According to the National Alliance on Mental Illness, roughly one-fifth of all adults in the United States experience one manifestation or another of mental illness. Although the human brain is not well understood, mental health experts do know that the most effective form of treatment involves a combination of counseling – the practice is formally known as psychotherapy – and prescription medication.
Even though doing nothing more than talking to someone might seem too simple to be effective in curbing the symptoms of mental illnesses or eliminating them at their source, people suffering from mental disorders should never underestimate the power of psychotherapy.
Far too often, friends, family members, and others who are close to people dealing with mental illness simply don’t understand what such disorders feel like, effective modes of treatment, and – most importantly – what not to say to someone currently in the throes of mental illness.
It’s all in your head.
That’s right – mental illness is all in sufferers’ heads. However, while we can clear negative thoughts from our minds on command with enough practice, shooing away depression, anxiety, and other mental illnesses isn’t possible in 99.999% of cases.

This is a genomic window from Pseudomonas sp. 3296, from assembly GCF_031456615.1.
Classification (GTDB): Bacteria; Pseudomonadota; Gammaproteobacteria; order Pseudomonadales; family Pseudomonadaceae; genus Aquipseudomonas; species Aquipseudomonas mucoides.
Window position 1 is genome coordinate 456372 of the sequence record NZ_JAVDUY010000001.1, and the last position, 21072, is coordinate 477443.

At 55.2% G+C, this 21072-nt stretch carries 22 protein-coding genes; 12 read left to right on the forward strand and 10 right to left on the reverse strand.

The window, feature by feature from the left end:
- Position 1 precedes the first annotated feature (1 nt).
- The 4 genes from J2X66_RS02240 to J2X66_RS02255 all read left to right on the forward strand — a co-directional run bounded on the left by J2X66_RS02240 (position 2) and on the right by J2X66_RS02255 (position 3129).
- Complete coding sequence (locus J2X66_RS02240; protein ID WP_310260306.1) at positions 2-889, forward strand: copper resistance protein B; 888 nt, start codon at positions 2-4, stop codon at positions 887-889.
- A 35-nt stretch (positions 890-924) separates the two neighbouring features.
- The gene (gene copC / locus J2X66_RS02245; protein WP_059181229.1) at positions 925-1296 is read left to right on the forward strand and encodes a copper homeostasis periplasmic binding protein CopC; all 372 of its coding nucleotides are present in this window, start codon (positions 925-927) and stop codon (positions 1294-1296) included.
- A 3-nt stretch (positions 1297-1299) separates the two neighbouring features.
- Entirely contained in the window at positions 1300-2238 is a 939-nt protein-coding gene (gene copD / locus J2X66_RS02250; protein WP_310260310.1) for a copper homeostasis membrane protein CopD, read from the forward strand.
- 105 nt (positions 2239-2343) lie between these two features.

Try to be understanding and listen to your friends, family members, or coworkers instead of telling them their problems are all in their heads.
Just go for a run!
Although humans’ bodies are built to run, not everybody can comfortably run for even a few minutes at a time. Even natural-born athletes faced with climbing out of the impossibly deep rut that is anxiety, depression, or schizoaffective disorder – or any mental illness, for that matter – likely aren’t in great shape because mental health disorders often reduce concentration, detract from people’s figurative energy tanks, and boost fatigue, making them highly unlikely to willingly exercise.
Further, psychologists indicate that going on nothing more than a leisurely walk for only 10 minutes can directly lead to the same mental health benefits as a fully-fledged, hour-long weightlifting routine, run, and other intense exercises. Telling people suffering from mental health disorders to “just go for a run” will likely discourage them from any type of exercise – including walking.
Get over it.
If only conquering mental health problems were as easy as building proverbial bridges and getting over them.
Although mental illness and cancer are entirely different, they are similar in one way – sucking it up and being an adult will never cure them.